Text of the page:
Most community members in this area engage in small-scale farming of maize, vegetables, and sugar cane. Some have small businesses such as kiosks that provide the community needed goods or do casual labor.
Since this area runs along the Nandi Escarpment, it is a bit rocky but vegetative. There is a unique blending of people in this region, so most community members speak two Bantu languages, Luhya and Nandi.
Munanga Primary School began as a community school in 2006. In 2007, it became a government school and received its first headteacher. The classrooms were made of mud until 2011 when donated funds from Europe helped construct permanent classrooms. In 2013, the Kakamega County government added three permanent classrooms, and the school took its first national exams.
Currently, the main source of water for the school is surface water from a nearby stream which is seasonal and open to contamination. Access is challenging because it is on privately owned land, and the owner often chases pupils away. In 2013, there were reported cholera cases, but without alternative sources of water, they were forced to continue using it.
When the water from the stream dries up due to seasonal changes, students carry water from home. This wastes a lot of time and energy. Instead of students reporting early to school, they spend the early morning fetching water. Water challenges make these nearly one thousand pupils lag in academic performance and hygiene.
"I feel bored when I am told to carry water from home to school. It is time-wasting. But if we get this project, we will be able to save time and use water for cooking lunch here, handwashing, and any other hygiene-related activities," said Thomas, 14 years old student.
This area desperately needs a clean, safe water solution to serve the students, school staff, and community members.
What We Can Do: A New Well
We conducted a hydrogeological survey at this school, and the results indicated the water table beneath it is an ideal candidate for a borehole well. Due to a borehole well's unique ability to tap into a safe, year-round water column, it will be poised to serve all of the water needs for this school's large population, even through the dry months.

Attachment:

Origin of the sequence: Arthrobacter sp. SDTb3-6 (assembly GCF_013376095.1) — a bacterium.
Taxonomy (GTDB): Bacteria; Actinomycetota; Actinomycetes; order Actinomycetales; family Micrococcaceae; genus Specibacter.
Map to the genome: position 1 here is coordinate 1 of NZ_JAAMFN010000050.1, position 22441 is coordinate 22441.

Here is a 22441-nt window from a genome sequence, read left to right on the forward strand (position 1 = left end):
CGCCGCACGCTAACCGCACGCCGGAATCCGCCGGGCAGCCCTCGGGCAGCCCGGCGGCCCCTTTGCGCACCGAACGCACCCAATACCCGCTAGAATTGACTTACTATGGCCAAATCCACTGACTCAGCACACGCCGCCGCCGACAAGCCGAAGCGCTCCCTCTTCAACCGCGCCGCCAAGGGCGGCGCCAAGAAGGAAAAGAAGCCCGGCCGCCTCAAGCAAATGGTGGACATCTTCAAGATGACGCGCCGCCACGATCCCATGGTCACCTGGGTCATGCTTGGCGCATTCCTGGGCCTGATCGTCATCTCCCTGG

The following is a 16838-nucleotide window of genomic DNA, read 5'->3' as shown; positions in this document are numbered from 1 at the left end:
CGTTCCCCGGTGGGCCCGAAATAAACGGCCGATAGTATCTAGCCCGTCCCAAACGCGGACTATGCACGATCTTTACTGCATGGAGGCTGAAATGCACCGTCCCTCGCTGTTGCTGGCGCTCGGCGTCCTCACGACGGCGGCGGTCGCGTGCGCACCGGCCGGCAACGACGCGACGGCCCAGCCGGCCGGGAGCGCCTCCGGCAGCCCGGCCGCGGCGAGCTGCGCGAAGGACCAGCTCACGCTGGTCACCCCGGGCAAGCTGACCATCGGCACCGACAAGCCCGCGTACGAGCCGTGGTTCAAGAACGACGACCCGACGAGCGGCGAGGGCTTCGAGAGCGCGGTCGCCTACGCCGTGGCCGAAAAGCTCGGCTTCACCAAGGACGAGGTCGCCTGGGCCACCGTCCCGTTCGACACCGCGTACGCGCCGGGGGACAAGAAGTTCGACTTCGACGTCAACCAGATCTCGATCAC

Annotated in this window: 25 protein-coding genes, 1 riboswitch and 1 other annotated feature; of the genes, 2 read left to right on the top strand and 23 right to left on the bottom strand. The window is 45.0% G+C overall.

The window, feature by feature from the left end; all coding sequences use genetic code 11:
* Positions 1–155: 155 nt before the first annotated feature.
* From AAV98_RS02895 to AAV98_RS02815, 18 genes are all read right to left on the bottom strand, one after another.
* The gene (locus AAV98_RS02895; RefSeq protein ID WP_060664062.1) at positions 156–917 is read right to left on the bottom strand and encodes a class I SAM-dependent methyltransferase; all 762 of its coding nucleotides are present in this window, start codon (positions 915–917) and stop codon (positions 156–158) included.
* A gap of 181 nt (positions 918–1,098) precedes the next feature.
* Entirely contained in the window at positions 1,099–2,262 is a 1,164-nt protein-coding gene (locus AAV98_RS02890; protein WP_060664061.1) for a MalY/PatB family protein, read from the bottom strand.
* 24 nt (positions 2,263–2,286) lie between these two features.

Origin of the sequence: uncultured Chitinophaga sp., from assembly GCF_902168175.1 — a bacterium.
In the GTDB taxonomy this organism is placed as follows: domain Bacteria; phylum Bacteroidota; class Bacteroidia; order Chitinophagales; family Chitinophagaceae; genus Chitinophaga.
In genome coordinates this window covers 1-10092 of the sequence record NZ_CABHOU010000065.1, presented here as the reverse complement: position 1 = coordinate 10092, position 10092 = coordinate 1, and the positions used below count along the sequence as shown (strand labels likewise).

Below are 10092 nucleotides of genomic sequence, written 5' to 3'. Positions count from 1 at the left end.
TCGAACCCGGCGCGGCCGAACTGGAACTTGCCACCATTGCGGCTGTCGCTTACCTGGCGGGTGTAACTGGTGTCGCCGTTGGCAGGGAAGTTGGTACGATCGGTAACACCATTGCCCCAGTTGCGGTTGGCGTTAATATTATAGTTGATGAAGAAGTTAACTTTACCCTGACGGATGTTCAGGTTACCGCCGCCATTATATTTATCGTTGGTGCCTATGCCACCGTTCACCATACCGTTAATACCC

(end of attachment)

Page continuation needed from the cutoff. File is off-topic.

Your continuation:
The school will help collect the needed construction materials such as sand, rocks, and water for mixing cement. They will also provide housing and meals for the work team, in addition to providing local laborers. We will complement their materials by providing an expert team of artisans and drilling professionals, tools, hardware, and the hand-pump. Once finished, the school’s students and staff will use water from the well and staff for drinking, handwashing, cooking, cleaning, and much more.
The school and we strongly believe that all of these components will work together to improve standards at this school, which will help lead to better student academic performance and unlock the opportunity for these students to live better, healthier lives.
The student health club will oversee the two new handwashing stations we will provide and ensure they are kept clean and in working condition. The club leaders will fill the handwashing stations with water daily and make sure they are always supplied with a cleaning agent such as soap or ash.
Two triple-door latrine blocks will be constructed with local materials that the school will help gather. Three doors will serve the girls, and three doors will serve the boys. These new latrines will have cement floors designed to be easy to use and clean. And with a rain tank right on school property, there should be enough water to keep them clean.
Training on Health, Hygiene, COVID-19, and More
We will hold a one-day intensive training session with students, teachers, and parents. This training will cover a wide range of topics, including COVID-19 symptoms, transmission routes, prevention; personal and environmental hygiene; and the operation and maintenance of the rain tank, latrines, and handwashing stations. There will be a special emphasis on handwashing.
Our team of facilitators will use various methods to train, including participatory hygiene and sanitation transformation and asset-based community development. We will initiate a student health club, which will prepare students to lead other pupils into healthy habits at school and home. We will also lead lectures, group discussions and provide illustrative handouts to teach health topics and promote good hygiene practices within the school, including handwashing and water treatment. We will then conduct a series of follow-up training before transitioning to our regularly scheduled support visits throughout the year.